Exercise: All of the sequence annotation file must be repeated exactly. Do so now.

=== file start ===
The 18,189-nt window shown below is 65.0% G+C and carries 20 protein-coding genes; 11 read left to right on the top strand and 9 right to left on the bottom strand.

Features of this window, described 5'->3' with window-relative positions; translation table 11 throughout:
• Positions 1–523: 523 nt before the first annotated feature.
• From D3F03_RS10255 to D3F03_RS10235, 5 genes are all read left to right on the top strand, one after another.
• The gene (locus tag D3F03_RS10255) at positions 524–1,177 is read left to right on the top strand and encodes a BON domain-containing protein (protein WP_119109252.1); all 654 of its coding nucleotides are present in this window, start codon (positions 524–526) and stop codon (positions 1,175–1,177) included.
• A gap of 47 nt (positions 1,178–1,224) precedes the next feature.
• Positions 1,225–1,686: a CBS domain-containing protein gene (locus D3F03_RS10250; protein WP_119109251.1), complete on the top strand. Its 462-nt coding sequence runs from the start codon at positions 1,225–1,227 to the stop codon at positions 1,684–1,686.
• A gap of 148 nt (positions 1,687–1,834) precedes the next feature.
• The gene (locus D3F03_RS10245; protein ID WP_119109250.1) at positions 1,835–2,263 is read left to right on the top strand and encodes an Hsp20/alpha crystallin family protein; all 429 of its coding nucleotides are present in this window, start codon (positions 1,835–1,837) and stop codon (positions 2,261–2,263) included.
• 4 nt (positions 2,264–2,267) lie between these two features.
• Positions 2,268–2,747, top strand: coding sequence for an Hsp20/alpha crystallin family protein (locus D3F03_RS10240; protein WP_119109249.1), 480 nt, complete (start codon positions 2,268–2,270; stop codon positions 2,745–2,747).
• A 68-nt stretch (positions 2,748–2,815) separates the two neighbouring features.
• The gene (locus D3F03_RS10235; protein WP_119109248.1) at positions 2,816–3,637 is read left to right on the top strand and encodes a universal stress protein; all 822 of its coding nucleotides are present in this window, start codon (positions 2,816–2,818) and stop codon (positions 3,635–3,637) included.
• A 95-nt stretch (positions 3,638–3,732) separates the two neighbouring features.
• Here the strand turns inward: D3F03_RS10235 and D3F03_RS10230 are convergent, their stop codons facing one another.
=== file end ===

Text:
The 18,189-nt window shown below is 65.0% G+C and carries 20 protein-coding genes; 11 read left to right on the top strand and 9 right to left on the bottom strand.

Features of this window, described 5'->3' with window-relative positions; translation table 11 throughout:
• Positions 1–523: 523 nt before the first annotated feature.
• From D3F03_RS10255 to D3F03_RS10235, 5 genes are all read left to right on the top strand, one after another.
• The gene (locus tag D3F03_RS10255) at positions 524–1,177 is read left to right on the top strand and encodes a BON domain-containing protein (protein WP_119109252.1); all 654 of its coding nucleotides are present in this window, start codon (positions 524–526) and stop codon (positions 1,175–1,177) included.
• A gap of 47 nt (positions 1,178–1,224) precedes the next feature.
• Positions 1,225–1,686: a CBS domain-containing protein gene (locus D3F03_RS10250; protein WP_119109251.1), complete on the top strand. Its 462-nt coding sequence runs from the start codon at positions 1,225–1,227 to the stop codon at positions 1,684–1,686.
• A gap of 148 nt (positions 1,687–1,834) precedes the next feature.
• The gene (locus D3F03_RS10245; protein ID WP_119109250.1) at positions 1,835–2,263 is read left to right on the top strand and encodes an Hsp20/alpha crystallin family protein; all 429 of its coding nucleotides are present in this window, start codon (positions 1,835–1,837) and stop codon (positions 2,261–2,263) included.
• 4 nt (positions 2,264–2,267) lie between these two features.
• Positions 2,268–2,747, top strand: coding sequence for an Hsp20/alpha crystallin family protein (locus D3F03_RS10240; protein WP_119109249.1), 480 nt, complete (start codon positions 2,268–2,270; stop codon positions 2,745–2,747).
• A 68-nt stretch (positions 2,748–2,815) separates the two neighbouring features.
• The gene (locus D3F03_RS10235; protein WP_119109248.1) at positions 2,816–3,637 is read left to right on the top strand and encodes a universal stress protein; all 822 of its coding nucleotides are present in this window, start codon (positions 2,816–2,818) and stop codon (positions 3,635–3,637) included.
• A 95-nt stretch (positions 3,638–3,732) separates the two neighbouring features.
• Here the strand turns inward: D3F03_RS10235 and D3F03_RS10230 are convergent, their stop codons facing one another.